PABLO PICASSO (1881-1973)
PABLO PICASSO (1881-1973)
PABLO PICASSO (1881-1973)
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PABLO PICASSO (1881-1973)
4 More
Property from a Distinguished Private Collection
PABLO PICASSO (1881-1973)

Femme assise au chapeau de paille (Marie-Thérèse)

Details
PABLO PICASSO (1881-1973)
Femme assise au chapeau de paille (Marie-Thérèse)
dated '2.7.38.' (upper left)
oil on canvas
25 5/8 x 21 1/4 in. (65 x 54 cm.)
Painted on 2 July 1938
Provenance
Estate of the artist.
Private collection, France (by descent from the above).
Pace Gallery, New York.
Private collection (acquired from the above, 1996).
Anon. sale, Sotheby's, London, 3 February 2004, lot 46.
Private collection, Europe (acquired at the above sale).
Acquired from the above by the present owner, 2015.
Literature
D.D. Duncan, Picasso's Picassos: The Treasures of La Californie, London, 1961, p. 234 (illustrated).
J. Palau i Fabre, Picasso: From the Minotaur to Guernica, 1927-1939, Barcelona, 2011, pp. 385-386 and 448, no. 1191 (illustrated, p. 386).
Further details
Claude Picasso has confirmed the authenticity of this work.

Brought to you by

Vanessa Fusco
Vanessa Fusco Head of Department, Impressionist & Modern Art, New York

Lot Essay

Painted in the summer of 1938, and depicting his paramour Marie-Thérèse Walter, Femme assise au chapeau de paille exemplifies Pablo Picasso’s bold, evocative approach to portraiture during the turbulent 1930s. The work remained in Picasso’s personal collection for the entirety of his life, a testament to its significance to the artist; such was the magnetic allure of Marie-Thérèse, the statuesque beauty who captured Picasso’s heart. The painting is one of three related portraits of Marie-Thérèse that Picasso painted between the 2nd and 3rd of July 1938, and it was likely executed just before he left Paris for his annual summer migration to the South of France, or shortly after his arrival. Indeed, Femme assise au chapeau de paille exudes heat and sunshine, the tranquility of a summer’s afternoon, love amongst the flowers.
Marie-Thérèse and Picasso’s initial encounter has long been chronicled: Picasso first caught sight of the young woman outside the Galeries Lafayette department store in Paris on 8 January 1927. Enchanted by Marie-Thérèse's blonde hair and bright blue eyes, he approached. “You have an interesting face,” he said. “I would like to do a portrait of you. I feel we are going to do great things together. I am Picasso” (quoted in J. Richardson, A Life of Picasso, The Triumphant Years, 1917-1932, London, 2007, vol. III, p. 323). Despite his fame, Marie-Thérèse had no idea who this man was, so Picasso brought her to a nearby shop and showed her a book about his art. That he was a painter intrigued her because her mother had had a great love affair with an artist, and to Marie-Thérèse, it felt as if “the same story were about to begin all over again” (quoted in ibid., p. 323).
After chatting, Marie-Thérèse agreed to see Picasso again, and she visited his studio on rue la Boétie just a few days later, on 11 January. At this second meeting, he did little more than observe her face and body, the way she carried herself. As Marie-Thérèse was preparing to depart, Picasso asked her to return again the following day. Thus began a love affair that would indelibly mark Picasso’s life and art. From there, their relationship blossomed—the artist insisted on seeing Marie-Thérèse daily, and the two took long walks along the quai de la Marne, enjoyed the circus and amusement parks, and spent afternoons shopping.
Although intoxicated by his new romance, Picasso was still married to Olga Khokhlova. But even as he took great pains to conceal his passionate, heady affair from his wife, Marie-Thérèse's presence found its way into Picasso’s art. In private, he sketched tender drawings of her face, crafting her as a modern-day Raphaelite Madonna. In works that were to be shown publicly, Picasso transfigured Marie-Thérèse in to objects and biomorphic beings, or else incorporated her monogram into a series of still lifes. Such coded transformations were characteristic of the artist from who, observed William Rubin, “portraiture casts the very concept of identity into doubt” (“Reflections on Picasso and Portraiture,” W. Rubin, ed., Picasso and Portraiture: Representation and Transformation, exh. cat., The Museum of Modern Art, New York, 1996, p. 13). Personhood, under Picasso’s hand, was amorphous and pliable, yet over time and despite his attempts otherwise, Marie-Thérèse’s aesthetic manifestation became undeniable.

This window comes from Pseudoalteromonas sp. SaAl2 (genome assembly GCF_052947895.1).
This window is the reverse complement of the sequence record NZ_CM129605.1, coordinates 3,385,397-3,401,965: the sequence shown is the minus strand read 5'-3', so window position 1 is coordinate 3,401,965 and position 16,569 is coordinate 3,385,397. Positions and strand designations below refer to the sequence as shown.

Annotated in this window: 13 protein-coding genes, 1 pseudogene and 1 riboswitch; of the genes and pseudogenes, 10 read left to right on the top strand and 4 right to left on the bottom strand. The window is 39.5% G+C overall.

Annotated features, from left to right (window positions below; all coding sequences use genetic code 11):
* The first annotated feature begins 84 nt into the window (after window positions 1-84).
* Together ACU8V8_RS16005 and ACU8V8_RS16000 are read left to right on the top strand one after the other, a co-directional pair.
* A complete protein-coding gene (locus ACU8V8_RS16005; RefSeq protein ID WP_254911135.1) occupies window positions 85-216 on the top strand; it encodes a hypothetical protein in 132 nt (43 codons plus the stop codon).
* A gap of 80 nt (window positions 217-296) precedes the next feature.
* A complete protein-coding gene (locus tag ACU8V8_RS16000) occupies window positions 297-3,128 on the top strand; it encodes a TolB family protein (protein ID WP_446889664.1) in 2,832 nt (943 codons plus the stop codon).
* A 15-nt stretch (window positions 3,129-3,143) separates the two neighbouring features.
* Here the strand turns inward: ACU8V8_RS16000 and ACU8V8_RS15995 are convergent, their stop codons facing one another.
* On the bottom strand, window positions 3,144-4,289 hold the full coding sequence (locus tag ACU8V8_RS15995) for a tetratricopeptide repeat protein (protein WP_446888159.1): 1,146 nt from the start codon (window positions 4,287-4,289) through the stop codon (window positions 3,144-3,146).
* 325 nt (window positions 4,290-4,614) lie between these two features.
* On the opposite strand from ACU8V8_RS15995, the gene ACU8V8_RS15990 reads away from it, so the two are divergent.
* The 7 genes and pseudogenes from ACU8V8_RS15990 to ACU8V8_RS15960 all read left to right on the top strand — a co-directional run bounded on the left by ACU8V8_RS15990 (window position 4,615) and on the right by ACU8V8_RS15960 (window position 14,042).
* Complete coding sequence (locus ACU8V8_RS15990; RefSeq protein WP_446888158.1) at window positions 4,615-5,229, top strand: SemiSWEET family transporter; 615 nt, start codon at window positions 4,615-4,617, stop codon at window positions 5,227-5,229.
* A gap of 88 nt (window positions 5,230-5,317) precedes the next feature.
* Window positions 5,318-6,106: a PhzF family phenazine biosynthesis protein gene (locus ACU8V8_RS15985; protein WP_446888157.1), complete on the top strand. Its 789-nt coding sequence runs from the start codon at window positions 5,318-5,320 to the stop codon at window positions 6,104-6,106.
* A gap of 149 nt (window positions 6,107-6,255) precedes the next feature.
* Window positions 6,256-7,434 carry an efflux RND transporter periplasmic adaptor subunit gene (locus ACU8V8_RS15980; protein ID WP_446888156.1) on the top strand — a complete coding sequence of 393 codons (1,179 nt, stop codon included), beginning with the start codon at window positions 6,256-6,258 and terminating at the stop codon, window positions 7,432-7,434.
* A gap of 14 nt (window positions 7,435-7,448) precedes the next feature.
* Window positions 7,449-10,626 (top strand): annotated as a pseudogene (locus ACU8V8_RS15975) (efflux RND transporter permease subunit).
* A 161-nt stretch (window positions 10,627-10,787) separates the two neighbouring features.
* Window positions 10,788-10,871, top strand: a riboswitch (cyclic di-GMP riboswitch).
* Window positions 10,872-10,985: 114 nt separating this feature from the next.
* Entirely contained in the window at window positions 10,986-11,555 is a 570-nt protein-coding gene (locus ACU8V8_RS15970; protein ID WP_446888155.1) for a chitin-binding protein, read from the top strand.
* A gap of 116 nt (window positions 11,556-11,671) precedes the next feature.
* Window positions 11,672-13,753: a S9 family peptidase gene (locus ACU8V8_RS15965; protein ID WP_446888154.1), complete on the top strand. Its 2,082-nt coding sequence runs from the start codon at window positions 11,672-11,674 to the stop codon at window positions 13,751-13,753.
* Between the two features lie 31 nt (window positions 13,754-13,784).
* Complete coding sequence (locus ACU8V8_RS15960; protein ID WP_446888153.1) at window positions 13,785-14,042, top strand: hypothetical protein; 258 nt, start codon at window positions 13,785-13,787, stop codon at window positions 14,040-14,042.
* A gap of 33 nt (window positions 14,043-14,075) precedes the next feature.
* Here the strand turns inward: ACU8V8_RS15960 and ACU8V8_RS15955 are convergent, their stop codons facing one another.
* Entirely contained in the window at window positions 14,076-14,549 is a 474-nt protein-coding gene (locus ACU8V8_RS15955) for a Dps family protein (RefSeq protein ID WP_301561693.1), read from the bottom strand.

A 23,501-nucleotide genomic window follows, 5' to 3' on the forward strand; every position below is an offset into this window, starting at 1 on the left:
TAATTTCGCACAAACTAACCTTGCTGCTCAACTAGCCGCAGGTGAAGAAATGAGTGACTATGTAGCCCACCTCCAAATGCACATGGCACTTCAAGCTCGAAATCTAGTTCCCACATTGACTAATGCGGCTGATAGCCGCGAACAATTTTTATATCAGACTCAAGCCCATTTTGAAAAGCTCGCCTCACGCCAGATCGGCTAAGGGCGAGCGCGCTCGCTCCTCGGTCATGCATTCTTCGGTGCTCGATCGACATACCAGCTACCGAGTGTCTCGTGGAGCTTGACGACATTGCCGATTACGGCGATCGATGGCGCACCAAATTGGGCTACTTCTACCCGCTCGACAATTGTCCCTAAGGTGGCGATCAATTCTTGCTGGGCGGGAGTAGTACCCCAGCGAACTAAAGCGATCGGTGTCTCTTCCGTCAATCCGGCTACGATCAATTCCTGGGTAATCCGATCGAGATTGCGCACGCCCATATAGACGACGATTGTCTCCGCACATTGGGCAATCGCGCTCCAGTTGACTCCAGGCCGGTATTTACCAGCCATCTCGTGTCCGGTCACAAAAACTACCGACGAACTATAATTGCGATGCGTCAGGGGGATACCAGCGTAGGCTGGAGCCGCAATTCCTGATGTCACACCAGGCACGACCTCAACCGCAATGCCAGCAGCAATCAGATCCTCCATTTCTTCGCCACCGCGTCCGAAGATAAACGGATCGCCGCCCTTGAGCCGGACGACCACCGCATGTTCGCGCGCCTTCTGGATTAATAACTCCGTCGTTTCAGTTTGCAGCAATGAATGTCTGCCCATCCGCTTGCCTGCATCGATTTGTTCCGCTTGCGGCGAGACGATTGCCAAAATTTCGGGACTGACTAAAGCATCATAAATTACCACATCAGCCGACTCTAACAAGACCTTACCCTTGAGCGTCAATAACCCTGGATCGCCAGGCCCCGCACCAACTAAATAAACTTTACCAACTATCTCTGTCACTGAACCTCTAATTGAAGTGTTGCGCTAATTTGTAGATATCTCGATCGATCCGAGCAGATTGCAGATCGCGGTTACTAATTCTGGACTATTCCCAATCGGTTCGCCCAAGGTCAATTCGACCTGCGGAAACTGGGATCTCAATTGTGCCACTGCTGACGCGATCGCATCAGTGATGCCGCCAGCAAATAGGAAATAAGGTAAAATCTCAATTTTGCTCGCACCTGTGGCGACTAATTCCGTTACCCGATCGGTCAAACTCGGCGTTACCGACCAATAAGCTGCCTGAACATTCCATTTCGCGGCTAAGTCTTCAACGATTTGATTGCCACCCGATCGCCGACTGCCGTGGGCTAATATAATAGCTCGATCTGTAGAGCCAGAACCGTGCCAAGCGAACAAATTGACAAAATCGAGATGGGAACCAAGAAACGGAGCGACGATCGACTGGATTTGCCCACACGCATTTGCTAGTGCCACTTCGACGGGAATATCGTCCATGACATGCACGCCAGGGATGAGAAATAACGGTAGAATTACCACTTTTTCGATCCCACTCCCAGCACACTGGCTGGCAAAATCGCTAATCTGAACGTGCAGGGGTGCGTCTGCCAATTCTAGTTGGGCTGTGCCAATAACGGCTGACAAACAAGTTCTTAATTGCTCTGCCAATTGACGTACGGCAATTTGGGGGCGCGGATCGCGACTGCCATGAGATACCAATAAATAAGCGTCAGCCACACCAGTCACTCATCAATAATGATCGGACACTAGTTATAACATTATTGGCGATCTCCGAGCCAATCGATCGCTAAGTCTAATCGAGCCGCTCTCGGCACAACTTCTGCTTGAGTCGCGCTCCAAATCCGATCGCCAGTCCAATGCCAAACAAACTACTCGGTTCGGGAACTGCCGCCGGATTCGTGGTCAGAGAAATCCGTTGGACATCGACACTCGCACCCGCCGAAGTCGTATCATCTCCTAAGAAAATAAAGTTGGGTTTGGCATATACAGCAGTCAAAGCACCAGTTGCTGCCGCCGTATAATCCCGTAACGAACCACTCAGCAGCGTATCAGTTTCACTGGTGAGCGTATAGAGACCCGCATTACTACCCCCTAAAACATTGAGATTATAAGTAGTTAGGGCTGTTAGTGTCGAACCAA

In part, this was due to the fact that Marie-Thérèse’s face and being inspired an “avalanche of work” from Picasso (op. cit., p. 323). Such euphoria could hardly be contained and the paintings of these years radiate a desire and passion previously unseen in his art. Moved by the youth, beauty, and sensual physicality of his young paramour, Picasso began to fill his canvases with Marie-Thérèse’s voluptuous body, “arresting face,” and “Grecian profile” (op. cit., New York, 1964, p. 241). She provoked a transformation and inspired a radical and novel understanding of the female body, at once surreal, abstract, and colossal. In works such as Femme nue dans un fauteuil rouge (Zervos, vol. 7, no. 364; Tate Collection, London) and La Rêveuse (Zervos, vol. 7, no. 407; The Metropolitan Museum of Art, New York), Picasso represented her in almost Fauvist terms, depicting Marie-Thérèse in lilac and periwinkle, a palette which would carry through to the present work, Femme assise au chapeau de paille. Indeed, although painted more than three decades earlier, vestiges of Henri Matisse’s Femme au chapeau, 1905, can be seen in the present work’s bold planes and sculptural use of color.
In 1935, Picasso formally separated from Khokhlova—who, according to rumor, learned of Marie-Thérèse's identity after seeing her face in dozens of paintings exhibited at the artist’s Galerie Georges Petit retrospective in 1932—but despite promising a dozen times to marry Marie-Thérèse, he did not, swearing to remarry only after his former wife’s death. It was not simply tradition that kept him from commitment, but the allure of other liaisons. In 1936, Picasso met Dora Maar, a young photographer closely connected to the Surrealist movement. Dark haired and intense, she possessed what Picasso called the “mirada fuerte,” or a strong, powerful gaze (M. Caws, Dora Maar with & without Picasso: A Biography, London, 2000, p. 120). Dora was in many ways Marie-Thérèse’s antithesis, and though united in their shared devotion to the artist, the two were entirely opposite in terms of appearance and temperament. If Marie-Thérèse has been likened to a serene moon goddess, Dora, according to the writer Bernard Minoret, “took things and life seriously” (quoted in ibid.).